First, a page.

Tony Margetts looks at whether prison reform is heading in the right direction.
For all the wrong reasons prisons are in the news. Hardly a week goes by without a major incident, adding further pressure on governors, staff, prisoners and the still relatively new lord chancellor and secretary of state for justice, Liz Truss. While there is a great deal of consensus about the cumulative impact that budgets and staffing cuts have had since 2010, the increased presence of novel psychoactive substances – particularly synthetic cannabinoids such as ‘spice ’ – have also undoubtedly exacerbated a difficult situation.
As part of a group set up by the Royal Society of Arts (RSA) I was involved in suggesting some key reforms. A matter of conviction set out to develop a blueprint for a future community-based rehabilitative prison (DDN, November 2016, page 4). It argued that the potential impact that prisons could have on reducing reoffending and community safety has been undermined by a lack of consistent political leadership and clear purpose and that this has led to reactive policy, which has disempowered the workforce and undermined public confidence. We argued for a national rehabilitation strategy with health and wellbeing as a key component.
So what lessons can recent history on drug policy and practice have to offer in rising to this challenge and how does the Prison safety and reform white paper, published in November, seek to learn from these?
Some of our ideas have found their way into the white paper, including introducing a new duty on the secretary of state to ‘reform’, along with additional freedoms for governors and an enhanced inspection regime. But it fails to address wider links to the community or aftercare in detail and has not embraced our proposals for a phased process of devolution and the introduction of local prison boards. This approach leaves the central grip – of the National Offender Management Service – intact, while introducing greater accountability on governors, risking, we believe, a mismatch between local decision-making and central directives.
The additional investment in prison officers and some focus on workforce development is welcome and, alongside a greater emphasis on education and employment, should help to reduce demand; if people are bored, miserable and locked up for most of the time, drugs have a greater pull. Also welcome were some of the longer-term proposals including attempts to control the supply side of drug taking in prisons. The increased emphasis on local commissioning and decision-making will be accompanied by a target to reduce reoffending, and more governor involvement in health services in custody.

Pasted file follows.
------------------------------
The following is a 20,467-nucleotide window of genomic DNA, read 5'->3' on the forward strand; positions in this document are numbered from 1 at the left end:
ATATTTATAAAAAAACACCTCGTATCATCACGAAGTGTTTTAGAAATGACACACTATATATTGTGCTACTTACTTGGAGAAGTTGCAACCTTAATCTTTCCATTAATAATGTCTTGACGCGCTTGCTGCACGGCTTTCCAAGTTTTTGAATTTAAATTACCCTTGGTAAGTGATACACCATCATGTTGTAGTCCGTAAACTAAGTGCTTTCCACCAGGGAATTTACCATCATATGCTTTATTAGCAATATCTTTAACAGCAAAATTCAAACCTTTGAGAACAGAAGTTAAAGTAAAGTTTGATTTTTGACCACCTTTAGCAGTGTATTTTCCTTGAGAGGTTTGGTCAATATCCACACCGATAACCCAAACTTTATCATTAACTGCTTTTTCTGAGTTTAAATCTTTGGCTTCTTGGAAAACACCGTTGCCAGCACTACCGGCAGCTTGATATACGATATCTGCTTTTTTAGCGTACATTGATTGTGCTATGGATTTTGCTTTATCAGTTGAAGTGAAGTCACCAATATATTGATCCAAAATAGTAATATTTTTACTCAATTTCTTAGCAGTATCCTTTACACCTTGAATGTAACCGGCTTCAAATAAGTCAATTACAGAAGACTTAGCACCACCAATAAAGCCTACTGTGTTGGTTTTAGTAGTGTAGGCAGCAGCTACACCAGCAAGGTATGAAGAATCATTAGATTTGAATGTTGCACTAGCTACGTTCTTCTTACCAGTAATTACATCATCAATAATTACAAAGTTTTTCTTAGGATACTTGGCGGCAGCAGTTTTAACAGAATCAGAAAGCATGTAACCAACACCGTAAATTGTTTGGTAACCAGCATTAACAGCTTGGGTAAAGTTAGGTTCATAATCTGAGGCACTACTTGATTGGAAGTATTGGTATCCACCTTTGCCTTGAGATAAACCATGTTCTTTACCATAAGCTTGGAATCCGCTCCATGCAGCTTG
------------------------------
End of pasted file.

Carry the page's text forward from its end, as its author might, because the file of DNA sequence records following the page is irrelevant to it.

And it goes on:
Prisons are not healthy places and have always had a high proportion of drug and alcohol users among their population. The provision of treatment has had to balance three considerations – the health of prisoners, reducing reoffending and the good order and running of prisons – which can create conflicts in management.
Back in the real dark past, prisons had the Prison Health Service. This responsibility was then moved to the NHS, and health services were effectively commissioned between Primary Care Trusts with the prison service acting as co-commissioners, often through local partnership boards. The prison service also directly commissioned a drug service in prisons, known as Counselling, Assessment, Referral, Advice and Throughcare, or CARATs, from the turn of this century, provided by trained prison officers in some prisons and by voluntary organisations in others. From around 2006 additional funding was provided via the NHS to commission drug treatment in prison.
In 2013 drug and alcohol treatment became part of prison healthcare and was commissioned through NHS England, reducing the role both of local drug and alcohol commissioners and prison management. Since this happened, I have been concerned that the focus on the treatment of illicit opiates, particularly heroin, in healthcare contracts left prison drug treatment services slow to respond to new patterns of drug use in prisons and did not recognise the significance of alcohol use and dependency. Prison drug treatment has been slower in adapting to changes in drug use than community services, in particular the emergence of novel psychoactive substances in prisons since 2009, the use of image and performance enhancing drugs (IPEDs), particularly anabolic steroids – whose prevalence has greatly increased in both prisons and the community – and the misuse of prescription medicines.
So what can be done? The RSA report proposed prison and community boards as a way of breaking down barriers between prisons and communities, driving longer-term strategy and enabling a locally accountable approach. It argued for an increased role for local and regional government including city mayors and police and crime commissioners (PCCs), in commissioning probation and prison services. This approach would bring services closer to communities, encourage co-commissioning and the pooling of resources and address some of the concerns regarding disinvestment.
Despite Theresa May being a champion of PCCs while at the Home Office, the white paper does not go this far and it remains to be seen what the Ministry of Justice review of probation will suggest. The focus on rehabilitation by prisons, and by implication the rest of the criminal justice system, is very welcome. It is to be hoped that we can edge towards good quality, evidence-based drug and alcohol services in prisons, which are linked to the community and are part of a wider package of measures designed to reduce further reoffending.